Power vacuum in Gabon: End of the Bongo dynasty?

The Gabonese president has been receiving medical treatment at the King Faisal Hospital in the Saudi Arabian capital Riyadh since October 24. He is rumoured to have had a stroke, but this remains unconfirmed. No date has been announced for the president’s return to Gabon.

His spokesman, Ike Ngouoni, has stated that Ali Bongo was suffering from “severe fatigue” but is now “regaining his full physical capacity.”

On Wednesday, the country’s Constitutional Court, under its president, Marie-Madeleine Mborantsuo, established that the head of state was “temporarily unavailable” and amended the country’s constitution with a paragraph addressing this eventuality.

The ruling was in response to an initiative by Gabon’s vice president, Pierre-Claver Maganga Moussavou. He had called on the Constitutional Court to intervene to address the current power vacuum, referring to Articles 13 and 16 of the constitution. He wanted the court to determine who should chair the Council of Ministers so it could deal with urgent matters in the “temporary absence” of the president.

READ MORE: Another Bongo takes power in Gabon

Opposition paying close attention to choice of words

The new section added to the constitution reads: “In the event of the temporary unavailability of the president, […] certain functions […] may by carried out either by the vice president or the prime minister accordingly, on special authorisation of the Constitutional Court, which the prime minister or one-tenth of the representatives, members of government, will call upon when necessary.”

The vice president of the republic is now empowered to chair the council of ministers. The court explained that its decision was taken “to ensure the continuity of the state and of public services.”

However, the opposition has condemned the move as an attempt to consolidate power in the hands of the Bongo clan.

Andre Adjo, a political scientist, explains: “The Constitutional Court has introduced provisions that did not exist before. And they’ve done so independently of whether the president’s absence, or at least incapacity, is permanent or temporary.”

The point, he says, is that the Gabonese constitution already includes measures that cover such an eventuality. It states that in the event of a “vacancy” resulting from the president’s resignation, death or health-related limitations, new elections must be held within 45 days.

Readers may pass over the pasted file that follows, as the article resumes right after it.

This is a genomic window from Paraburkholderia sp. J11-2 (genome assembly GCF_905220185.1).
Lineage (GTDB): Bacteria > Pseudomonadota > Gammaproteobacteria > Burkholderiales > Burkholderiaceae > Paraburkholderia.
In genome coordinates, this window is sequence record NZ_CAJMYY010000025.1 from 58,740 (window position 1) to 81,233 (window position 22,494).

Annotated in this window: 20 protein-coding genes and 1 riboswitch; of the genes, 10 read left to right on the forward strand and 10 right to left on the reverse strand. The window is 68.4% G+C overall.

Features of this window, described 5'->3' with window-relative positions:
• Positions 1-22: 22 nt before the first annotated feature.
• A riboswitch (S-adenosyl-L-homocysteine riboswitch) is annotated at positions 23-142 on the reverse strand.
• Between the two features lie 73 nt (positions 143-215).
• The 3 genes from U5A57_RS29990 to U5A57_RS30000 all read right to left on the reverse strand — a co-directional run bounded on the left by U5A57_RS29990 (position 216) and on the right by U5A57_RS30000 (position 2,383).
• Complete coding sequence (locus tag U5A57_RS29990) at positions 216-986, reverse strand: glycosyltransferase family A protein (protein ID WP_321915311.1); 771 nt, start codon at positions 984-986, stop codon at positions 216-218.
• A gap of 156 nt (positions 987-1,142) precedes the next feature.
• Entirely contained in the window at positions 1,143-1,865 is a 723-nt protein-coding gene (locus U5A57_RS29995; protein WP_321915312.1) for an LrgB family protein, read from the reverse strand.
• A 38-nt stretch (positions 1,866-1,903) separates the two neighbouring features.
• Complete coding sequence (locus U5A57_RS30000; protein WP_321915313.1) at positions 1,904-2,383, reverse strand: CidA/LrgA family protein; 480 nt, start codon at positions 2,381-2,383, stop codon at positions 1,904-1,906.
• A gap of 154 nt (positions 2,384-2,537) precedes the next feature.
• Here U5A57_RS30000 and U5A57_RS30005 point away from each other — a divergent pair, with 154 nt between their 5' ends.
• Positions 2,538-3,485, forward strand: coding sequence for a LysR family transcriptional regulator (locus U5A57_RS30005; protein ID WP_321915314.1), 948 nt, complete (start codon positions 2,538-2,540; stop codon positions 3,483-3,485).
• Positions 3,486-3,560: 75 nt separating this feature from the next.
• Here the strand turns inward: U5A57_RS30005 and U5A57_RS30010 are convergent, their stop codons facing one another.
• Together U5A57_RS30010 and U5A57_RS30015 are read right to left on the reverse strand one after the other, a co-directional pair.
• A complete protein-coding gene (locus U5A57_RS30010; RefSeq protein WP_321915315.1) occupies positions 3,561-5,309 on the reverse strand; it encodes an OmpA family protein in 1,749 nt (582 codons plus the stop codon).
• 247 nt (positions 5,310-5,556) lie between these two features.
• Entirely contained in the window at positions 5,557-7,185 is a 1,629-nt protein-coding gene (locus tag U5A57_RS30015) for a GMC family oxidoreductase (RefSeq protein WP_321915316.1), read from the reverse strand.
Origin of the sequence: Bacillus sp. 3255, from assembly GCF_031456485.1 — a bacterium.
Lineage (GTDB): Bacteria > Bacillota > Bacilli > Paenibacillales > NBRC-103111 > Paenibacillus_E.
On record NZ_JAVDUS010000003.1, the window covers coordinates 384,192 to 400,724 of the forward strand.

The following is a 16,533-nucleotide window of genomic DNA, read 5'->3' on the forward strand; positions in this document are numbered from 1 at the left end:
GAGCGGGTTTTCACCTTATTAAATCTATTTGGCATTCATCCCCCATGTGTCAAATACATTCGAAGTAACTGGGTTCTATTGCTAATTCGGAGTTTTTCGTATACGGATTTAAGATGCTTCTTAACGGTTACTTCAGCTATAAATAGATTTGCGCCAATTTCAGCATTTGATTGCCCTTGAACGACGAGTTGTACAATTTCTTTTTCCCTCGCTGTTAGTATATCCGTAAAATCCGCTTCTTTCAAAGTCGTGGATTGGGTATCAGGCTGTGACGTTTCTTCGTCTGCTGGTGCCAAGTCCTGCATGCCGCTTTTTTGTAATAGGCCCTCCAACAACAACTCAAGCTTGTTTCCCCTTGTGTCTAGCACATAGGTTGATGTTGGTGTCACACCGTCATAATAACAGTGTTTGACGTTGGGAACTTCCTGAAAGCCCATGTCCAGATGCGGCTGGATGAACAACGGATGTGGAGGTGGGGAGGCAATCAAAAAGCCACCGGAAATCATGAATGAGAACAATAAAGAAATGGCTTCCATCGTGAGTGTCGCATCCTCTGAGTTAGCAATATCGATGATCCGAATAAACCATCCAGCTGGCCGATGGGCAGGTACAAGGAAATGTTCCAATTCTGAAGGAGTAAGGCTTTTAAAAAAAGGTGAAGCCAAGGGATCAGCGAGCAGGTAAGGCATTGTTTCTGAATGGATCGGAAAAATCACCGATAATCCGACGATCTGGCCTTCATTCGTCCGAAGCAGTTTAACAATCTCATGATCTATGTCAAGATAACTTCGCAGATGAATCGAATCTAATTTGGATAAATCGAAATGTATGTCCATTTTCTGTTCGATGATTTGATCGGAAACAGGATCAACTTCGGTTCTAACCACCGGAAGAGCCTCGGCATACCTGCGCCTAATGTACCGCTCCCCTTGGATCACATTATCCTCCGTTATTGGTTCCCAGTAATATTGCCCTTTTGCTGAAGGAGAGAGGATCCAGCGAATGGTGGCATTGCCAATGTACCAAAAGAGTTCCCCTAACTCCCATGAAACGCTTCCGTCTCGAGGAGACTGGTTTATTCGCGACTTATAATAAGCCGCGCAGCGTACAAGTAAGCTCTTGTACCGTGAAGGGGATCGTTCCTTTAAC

“But the court has taken the liberty of introducing a different scenario,” says Adjo – that of “temporary unavailability.” The new regulation provides no time limitation on government by a stand-in president.

Five decades of governance by one family

Another political scientist, Wilson-Andre Ndombet, believes that a military coup in Bongo’s absence is unlikely. “The presidential guard is led by Gregoire Kouna, the cousin of the Gabonese president. There hasn’t been a military coup in Gabon since the 1960s,” he says.

If Ali Bongo doesn’t recover from his illness, this could be the end of his family’s five-decade control of the presidency of Gabon — and its resources.

The current president’s father, Omar Bongo, ruled the country from 1967 until his death in 2009 but it’s highly unlikely that another member of the family would assume the presidency now, says Louis Kemayou, a political analyst from neighbouring Cameroon.

“There’s no member of the family who’s in a position to replace Ali Bongo. The reason for this is, quite simply, that none of his children is in a sufficiently influential position to claim the presidency,” Kemayou says.

Furthermore, the political opposition to the current president’s ruling Democratic Party (PDG) won’t let this happen, says Kemayou — in particular, the non-aligned politician Jean Ping, who narrowly lost to Ali Bongo in the 2016 election despite his long political career in Gabon, the United Nations and the African Union.

“The people won’t accept it, either,” says Kemayou. “I think there’s a good chance that the Bongo dynasty’s leadership of Gabon will end with Ali Bongo.” — Deutsche Welle

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